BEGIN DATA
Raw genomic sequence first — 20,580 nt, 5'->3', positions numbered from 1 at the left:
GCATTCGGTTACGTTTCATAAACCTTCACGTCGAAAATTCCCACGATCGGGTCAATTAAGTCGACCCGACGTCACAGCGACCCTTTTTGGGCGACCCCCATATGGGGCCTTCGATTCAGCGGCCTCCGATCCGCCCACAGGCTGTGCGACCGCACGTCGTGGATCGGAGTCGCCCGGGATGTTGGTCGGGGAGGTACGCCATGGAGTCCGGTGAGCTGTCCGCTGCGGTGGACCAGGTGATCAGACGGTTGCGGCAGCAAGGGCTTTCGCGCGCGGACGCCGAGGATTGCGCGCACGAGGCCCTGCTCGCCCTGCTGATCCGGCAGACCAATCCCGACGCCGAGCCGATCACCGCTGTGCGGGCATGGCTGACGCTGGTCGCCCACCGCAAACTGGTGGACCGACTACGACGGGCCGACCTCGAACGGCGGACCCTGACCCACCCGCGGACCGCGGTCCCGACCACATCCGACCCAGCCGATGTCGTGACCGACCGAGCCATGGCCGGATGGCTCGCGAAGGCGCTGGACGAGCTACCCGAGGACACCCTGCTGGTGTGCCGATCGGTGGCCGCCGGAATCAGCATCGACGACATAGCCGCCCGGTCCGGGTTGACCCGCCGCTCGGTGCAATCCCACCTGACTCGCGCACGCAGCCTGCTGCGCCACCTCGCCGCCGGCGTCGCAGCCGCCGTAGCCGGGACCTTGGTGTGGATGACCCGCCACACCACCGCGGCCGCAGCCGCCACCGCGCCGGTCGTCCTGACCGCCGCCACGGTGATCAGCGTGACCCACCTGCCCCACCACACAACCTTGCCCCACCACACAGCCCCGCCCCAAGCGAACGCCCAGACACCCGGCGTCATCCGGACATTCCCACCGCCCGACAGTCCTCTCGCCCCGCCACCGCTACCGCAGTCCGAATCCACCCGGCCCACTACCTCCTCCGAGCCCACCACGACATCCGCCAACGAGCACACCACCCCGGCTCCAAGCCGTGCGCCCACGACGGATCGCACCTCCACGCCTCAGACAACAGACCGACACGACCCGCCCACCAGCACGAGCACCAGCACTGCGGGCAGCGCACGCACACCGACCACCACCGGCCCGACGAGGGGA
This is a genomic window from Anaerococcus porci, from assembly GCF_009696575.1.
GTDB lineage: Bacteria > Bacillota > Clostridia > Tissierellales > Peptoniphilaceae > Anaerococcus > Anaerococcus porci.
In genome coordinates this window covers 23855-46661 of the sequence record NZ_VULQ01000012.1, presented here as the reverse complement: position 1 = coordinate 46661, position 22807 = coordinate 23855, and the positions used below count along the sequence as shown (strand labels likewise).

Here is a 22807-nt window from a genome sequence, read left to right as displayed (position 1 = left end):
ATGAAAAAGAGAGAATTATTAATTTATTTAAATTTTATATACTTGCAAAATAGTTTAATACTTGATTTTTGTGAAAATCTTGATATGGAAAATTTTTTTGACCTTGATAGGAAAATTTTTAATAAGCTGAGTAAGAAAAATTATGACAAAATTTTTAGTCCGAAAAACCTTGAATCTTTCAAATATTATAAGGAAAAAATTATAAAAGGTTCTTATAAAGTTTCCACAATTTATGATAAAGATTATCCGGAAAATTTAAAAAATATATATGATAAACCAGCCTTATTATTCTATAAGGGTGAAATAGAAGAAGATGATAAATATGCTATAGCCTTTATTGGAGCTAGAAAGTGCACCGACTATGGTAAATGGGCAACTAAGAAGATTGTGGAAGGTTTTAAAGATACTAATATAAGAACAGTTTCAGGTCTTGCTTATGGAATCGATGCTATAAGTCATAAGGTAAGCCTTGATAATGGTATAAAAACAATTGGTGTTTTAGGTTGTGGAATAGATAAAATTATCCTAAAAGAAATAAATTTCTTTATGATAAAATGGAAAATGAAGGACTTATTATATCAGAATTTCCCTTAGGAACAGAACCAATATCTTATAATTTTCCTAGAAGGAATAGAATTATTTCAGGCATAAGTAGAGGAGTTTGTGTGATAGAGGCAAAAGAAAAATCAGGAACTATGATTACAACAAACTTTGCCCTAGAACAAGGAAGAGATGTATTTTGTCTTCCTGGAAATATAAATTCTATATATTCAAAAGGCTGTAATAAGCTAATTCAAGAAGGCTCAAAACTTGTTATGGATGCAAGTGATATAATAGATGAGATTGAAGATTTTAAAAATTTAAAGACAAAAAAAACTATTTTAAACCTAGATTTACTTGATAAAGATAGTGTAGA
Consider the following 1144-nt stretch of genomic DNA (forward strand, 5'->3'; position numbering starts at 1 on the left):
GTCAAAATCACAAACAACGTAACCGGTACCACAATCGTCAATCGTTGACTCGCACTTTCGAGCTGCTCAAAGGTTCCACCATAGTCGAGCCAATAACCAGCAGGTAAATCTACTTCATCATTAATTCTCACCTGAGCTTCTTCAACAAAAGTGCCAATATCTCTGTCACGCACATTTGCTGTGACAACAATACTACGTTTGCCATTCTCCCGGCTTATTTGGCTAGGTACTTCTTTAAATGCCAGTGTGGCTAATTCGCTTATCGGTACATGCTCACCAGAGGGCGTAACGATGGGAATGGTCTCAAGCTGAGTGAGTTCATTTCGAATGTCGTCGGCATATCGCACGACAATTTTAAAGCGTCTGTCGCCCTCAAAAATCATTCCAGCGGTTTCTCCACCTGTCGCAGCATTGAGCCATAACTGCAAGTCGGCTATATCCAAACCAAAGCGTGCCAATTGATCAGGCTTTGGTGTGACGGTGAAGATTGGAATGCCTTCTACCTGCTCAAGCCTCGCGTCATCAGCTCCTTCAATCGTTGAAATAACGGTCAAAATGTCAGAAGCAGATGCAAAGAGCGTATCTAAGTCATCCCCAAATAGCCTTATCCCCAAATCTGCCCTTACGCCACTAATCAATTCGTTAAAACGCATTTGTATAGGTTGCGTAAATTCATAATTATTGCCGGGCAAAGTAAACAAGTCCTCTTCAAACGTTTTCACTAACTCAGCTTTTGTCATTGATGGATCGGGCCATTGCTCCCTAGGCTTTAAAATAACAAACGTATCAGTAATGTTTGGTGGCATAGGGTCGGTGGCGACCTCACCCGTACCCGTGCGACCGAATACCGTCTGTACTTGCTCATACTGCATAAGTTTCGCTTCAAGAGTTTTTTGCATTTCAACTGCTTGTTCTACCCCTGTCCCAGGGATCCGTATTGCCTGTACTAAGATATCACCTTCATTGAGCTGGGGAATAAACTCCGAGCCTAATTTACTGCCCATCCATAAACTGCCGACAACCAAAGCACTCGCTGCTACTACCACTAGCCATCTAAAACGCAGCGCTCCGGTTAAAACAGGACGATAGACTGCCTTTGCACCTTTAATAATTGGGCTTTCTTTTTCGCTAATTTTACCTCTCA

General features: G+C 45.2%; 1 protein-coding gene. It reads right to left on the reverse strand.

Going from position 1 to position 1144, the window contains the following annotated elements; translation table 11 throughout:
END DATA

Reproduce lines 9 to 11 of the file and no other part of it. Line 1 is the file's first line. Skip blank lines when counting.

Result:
GTCAAAATCACAAACAACGTAACCGGTACCACAATCGTCAATCGTTGACTCGCACTTTCGAGCTGCTCAAAGGTTCCACCATAGTCGAGCCAATAACCAGCAGGTAAATCTACTTCATCATTAATTCTCACCTGAGCTTCTTCAACAAAAGTGCCAATATCTCTGTCACGCACATTTGCTGTGACAACAATACTACGTTTGCCATTCTCCCGGCTTATTTGGCTAGGTACTTCTTTAAATGCCAGTGTGGCTAATTCGCTTATCGGTACATGCTCACCAGAGGGCGTAACGATGGGAATGGTCTCAAGCTGAGTGAGTTCATTTCGAATGTCGTCGGCATATCGCACGACAATTTTAAAGCGTCTGTCGCCCTCAAAAATCATTCCAGCGGTTTCTCCACCTGTCGCAGCATTGAGCCATAACTGCAAGTCGGCTATATCCAAACCAAAGCGTGCCAATTGATCAGGCTTTGGTGTGACGGTGAAGATTGGAATGCCTTCTACCTGCTCAAGCCTCGCGTCATCAGCTCCTTCAATCGTTGAAATAACGGTCAAAATGTCAGAAGCAGATGCAAAGAGCGTATCTAAGTCATCCCCAAATAGCCTTATCCCCAAATCTGCCCTTACGCCACTAATCAATTCGTTAAAACGCATTTGTATAGGTTGCGTAAATTCATAATTATTGCCGGGCAAAGTAAACAAGTCCTCTTCAAACGTTTTCACTAACTCAGCTTTTGTCATTGATGGATCGGGCCATTGCTCCCTAGGCTTTAAAATAACAAACGTATCAGTAATGTTTGGTGGCATAGGGTCGGTGGCGACCTCACCCGTACCCGTGCGACCGAATACCGTCTGTACTTGCTCATACTGCATAAGTTTCGCTTCAAGAGTTTTTTGCATTTCAACTGCTTGTTCTACCCCTGTCCCAGGGATCCGTATTGCCTGTACTAAGATATCACCTTCATTGAGCTGGGGAATAAACTCCGAGCCTAATTTACTGCCCATCCATAAACTGCCGACAACCAAAGCACTCGCTGCTACTACCACTAGCCATCTAAAACGCAGCGCTCCGGTTAAAACAGGACGATAGACTGCCTTTGCACCTTTAATAATTGGGCTTTCTTTTTCGCTAATTTTACCTCTCA

General features: G+C 45.2%; 1 protein-coding gene. It reads right to left on the reverse strand.

Going from position 1 to position 1144, the window contains the following annotated elements; translation table 11 throughout: